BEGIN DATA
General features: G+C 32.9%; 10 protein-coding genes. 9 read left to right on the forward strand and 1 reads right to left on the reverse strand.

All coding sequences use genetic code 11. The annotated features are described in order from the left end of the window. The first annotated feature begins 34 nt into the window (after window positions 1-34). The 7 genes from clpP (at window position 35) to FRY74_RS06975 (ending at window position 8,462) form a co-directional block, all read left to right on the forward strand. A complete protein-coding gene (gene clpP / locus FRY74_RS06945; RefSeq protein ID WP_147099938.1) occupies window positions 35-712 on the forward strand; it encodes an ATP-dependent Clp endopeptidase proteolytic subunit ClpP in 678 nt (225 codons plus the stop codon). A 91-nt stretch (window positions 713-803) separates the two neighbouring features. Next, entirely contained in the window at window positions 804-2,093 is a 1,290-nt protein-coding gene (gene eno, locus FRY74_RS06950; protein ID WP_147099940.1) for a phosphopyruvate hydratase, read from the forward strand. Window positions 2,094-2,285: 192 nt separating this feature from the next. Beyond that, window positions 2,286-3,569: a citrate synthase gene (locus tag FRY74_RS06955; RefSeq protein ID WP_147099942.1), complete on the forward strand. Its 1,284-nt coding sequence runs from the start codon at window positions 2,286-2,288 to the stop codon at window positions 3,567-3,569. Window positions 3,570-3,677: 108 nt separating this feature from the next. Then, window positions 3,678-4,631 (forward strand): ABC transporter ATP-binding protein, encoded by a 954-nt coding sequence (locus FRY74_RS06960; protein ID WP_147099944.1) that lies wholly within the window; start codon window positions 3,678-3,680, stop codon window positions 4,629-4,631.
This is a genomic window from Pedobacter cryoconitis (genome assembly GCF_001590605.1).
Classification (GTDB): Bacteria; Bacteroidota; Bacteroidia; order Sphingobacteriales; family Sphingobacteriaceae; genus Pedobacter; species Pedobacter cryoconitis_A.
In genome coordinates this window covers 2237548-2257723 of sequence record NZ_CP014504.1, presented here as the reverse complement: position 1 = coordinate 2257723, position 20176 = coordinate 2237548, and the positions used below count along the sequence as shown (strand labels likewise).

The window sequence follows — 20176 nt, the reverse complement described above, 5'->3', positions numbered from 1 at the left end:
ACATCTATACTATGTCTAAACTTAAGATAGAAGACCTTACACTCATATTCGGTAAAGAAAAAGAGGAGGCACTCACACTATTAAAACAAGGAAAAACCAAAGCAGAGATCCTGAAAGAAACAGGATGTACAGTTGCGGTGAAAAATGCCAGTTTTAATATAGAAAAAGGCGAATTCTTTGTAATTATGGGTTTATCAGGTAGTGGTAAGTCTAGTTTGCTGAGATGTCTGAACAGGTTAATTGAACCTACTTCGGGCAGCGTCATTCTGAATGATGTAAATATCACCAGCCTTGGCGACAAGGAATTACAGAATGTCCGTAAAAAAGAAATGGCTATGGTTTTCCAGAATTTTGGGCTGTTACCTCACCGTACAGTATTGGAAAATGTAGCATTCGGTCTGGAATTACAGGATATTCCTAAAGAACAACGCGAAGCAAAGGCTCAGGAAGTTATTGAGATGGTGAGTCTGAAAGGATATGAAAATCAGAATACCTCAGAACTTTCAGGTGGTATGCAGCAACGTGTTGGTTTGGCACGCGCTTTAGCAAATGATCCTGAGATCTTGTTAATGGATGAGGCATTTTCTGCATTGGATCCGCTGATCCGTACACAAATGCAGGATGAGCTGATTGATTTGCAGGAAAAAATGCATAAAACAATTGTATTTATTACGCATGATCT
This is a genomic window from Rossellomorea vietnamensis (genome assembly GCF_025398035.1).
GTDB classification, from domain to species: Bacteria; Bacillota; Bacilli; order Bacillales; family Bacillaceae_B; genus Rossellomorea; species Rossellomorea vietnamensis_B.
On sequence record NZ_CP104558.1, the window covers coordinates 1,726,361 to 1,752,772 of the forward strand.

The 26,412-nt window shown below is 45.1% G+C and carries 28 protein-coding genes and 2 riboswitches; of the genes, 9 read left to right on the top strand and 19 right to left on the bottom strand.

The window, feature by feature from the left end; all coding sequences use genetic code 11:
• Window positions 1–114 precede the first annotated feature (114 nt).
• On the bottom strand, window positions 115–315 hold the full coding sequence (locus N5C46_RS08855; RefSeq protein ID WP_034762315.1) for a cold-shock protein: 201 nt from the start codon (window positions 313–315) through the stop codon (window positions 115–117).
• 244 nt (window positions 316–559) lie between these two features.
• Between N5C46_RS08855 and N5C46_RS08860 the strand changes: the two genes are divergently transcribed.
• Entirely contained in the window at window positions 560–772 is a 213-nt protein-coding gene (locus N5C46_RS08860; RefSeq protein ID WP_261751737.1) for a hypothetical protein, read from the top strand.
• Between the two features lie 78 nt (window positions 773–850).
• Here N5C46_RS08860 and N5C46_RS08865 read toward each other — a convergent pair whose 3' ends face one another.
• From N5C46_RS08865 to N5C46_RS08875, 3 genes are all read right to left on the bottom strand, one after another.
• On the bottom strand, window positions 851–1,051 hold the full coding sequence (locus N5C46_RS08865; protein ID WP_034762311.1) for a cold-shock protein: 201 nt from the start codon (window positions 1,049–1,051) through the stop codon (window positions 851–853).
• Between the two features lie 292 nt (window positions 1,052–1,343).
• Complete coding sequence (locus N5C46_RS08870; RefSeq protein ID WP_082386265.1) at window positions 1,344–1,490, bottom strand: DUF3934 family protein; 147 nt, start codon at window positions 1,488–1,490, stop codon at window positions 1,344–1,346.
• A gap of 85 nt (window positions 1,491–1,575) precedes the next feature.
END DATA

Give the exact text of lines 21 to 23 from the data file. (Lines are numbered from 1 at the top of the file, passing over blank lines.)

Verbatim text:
• On the bottom strand, window positions 851–1,051 hold the full coding sequence (locus N5C46_RS08865; protein ID WP_034762311.1) for a cold-shock protein: 201 nt from the start codon (window positions 1,049–1,051) through the stop codon (window positions 851–853).
• Between the two features lie 292 nt (window positions 1,052–1,343).
• Complete coding sequence (locus N5C46_RS08870; RefSeq protein ID WP_082386265.1) at window positions 1,344–1,490, bottom strand: DUF3934 family protein; 147 nt, start codon at window positions 1,488–1,490, stop codon at window positions 1,344–1,346.